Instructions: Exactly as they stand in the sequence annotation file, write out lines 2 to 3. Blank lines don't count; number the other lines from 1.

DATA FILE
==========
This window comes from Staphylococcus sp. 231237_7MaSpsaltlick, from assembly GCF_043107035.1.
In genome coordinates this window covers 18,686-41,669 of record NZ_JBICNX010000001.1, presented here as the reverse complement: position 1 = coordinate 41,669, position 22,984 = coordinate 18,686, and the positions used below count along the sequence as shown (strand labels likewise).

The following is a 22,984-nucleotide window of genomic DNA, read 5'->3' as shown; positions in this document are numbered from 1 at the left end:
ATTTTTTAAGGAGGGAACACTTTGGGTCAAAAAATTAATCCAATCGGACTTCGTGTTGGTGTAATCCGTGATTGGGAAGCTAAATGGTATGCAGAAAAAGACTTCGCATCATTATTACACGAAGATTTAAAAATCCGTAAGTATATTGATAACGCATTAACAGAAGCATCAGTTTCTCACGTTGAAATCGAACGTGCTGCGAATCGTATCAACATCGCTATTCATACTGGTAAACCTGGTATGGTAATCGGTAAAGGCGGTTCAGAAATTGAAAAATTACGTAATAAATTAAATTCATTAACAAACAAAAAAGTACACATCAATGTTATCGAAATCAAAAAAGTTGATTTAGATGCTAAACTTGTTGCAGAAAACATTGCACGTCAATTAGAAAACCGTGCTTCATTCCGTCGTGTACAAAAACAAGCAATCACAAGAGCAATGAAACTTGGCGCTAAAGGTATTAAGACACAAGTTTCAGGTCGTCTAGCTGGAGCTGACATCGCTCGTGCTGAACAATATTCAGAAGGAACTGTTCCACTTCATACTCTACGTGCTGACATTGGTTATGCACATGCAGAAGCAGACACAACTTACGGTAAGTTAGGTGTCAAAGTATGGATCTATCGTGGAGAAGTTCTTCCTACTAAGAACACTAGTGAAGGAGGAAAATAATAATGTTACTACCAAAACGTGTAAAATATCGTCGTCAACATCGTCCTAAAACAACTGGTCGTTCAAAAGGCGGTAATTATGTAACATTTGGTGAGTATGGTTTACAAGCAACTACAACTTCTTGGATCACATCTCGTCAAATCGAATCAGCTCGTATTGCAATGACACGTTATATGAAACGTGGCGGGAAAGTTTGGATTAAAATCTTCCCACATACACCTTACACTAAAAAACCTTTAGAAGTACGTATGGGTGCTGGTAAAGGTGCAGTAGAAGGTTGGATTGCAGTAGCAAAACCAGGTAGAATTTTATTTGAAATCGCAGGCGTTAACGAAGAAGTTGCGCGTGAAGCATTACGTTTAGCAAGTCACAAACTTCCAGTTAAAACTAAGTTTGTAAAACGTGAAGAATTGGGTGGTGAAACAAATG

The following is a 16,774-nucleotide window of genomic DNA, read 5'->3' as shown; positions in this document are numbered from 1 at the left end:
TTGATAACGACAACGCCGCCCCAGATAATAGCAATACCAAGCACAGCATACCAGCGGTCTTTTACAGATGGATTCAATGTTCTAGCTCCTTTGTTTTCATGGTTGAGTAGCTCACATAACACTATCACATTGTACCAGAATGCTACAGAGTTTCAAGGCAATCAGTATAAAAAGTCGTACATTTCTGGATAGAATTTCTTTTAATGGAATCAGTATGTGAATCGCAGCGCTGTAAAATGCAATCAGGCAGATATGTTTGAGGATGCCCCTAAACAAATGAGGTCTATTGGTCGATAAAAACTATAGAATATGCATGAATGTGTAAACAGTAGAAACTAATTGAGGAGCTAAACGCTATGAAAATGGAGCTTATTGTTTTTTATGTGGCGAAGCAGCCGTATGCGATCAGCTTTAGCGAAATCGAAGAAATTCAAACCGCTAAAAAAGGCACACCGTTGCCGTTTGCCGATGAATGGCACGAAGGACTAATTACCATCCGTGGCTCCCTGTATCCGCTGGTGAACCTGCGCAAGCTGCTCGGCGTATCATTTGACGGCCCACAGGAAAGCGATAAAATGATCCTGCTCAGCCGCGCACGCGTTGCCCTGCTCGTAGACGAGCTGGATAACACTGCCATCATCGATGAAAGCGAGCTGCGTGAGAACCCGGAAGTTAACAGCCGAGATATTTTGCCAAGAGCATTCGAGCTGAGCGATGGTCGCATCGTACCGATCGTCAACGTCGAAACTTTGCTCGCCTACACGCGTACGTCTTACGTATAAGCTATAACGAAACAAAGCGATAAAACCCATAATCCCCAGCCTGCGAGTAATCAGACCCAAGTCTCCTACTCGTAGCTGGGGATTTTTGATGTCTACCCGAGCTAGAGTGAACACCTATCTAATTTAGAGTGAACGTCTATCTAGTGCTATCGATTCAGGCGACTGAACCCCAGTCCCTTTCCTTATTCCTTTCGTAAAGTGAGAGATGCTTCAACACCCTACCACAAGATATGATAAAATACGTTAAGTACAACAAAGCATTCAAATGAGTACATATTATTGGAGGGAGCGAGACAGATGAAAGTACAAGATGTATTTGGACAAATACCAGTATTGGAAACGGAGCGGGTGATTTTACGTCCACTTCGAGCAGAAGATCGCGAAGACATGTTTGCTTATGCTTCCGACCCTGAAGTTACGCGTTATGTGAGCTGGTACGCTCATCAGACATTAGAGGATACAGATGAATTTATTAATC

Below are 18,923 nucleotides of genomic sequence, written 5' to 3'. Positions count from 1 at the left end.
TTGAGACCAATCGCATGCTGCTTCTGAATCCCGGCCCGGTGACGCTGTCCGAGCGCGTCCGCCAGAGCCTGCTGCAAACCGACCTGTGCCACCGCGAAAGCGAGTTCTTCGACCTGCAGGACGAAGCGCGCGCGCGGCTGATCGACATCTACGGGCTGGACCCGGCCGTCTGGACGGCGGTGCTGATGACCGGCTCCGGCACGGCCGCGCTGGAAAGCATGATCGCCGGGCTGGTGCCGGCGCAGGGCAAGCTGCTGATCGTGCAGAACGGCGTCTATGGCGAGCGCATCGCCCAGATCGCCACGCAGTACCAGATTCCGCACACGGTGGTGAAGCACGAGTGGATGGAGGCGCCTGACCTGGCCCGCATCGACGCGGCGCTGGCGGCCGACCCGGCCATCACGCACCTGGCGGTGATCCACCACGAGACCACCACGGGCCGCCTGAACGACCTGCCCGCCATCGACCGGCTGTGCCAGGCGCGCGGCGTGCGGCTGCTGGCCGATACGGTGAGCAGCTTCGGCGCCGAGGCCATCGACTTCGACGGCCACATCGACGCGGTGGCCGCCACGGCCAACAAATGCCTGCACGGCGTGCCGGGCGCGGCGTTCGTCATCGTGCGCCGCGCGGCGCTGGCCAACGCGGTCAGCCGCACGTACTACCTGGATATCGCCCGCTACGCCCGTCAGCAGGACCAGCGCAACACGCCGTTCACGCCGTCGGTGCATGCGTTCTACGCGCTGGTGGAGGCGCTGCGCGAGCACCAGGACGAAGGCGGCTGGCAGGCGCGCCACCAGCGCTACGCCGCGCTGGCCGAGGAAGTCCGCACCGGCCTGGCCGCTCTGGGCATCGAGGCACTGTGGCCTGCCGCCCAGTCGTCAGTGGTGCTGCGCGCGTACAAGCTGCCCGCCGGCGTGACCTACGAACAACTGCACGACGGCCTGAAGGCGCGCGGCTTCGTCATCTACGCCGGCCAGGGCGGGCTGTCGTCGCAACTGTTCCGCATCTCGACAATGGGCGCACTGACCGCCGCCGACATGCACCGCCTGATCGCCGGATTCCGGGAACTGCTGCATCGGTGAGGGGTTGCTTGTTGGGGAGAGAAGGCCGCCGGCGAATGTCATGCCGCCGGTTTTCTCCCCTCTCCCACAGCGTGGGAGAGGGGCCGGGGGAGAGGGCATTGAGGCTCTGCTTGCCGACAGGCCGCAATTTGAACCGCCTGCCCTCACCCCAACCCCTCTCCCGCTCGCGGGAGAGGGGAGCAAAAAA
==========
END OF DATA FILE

In genome coordinates this window covers 18,686-41,669 of record NZ_JBICNX010000001.1, presented here as the reverse complement: position 1 = coordinate 41,669, position 22,984 = coordinate 18,686, and the positions used below count along the sequence as shown (strand labels likewise).

The following is a 22,984-nucleotide window of genomic DNA, read 5'->3' as shown; positions in this document are numbered from 1 at the left end: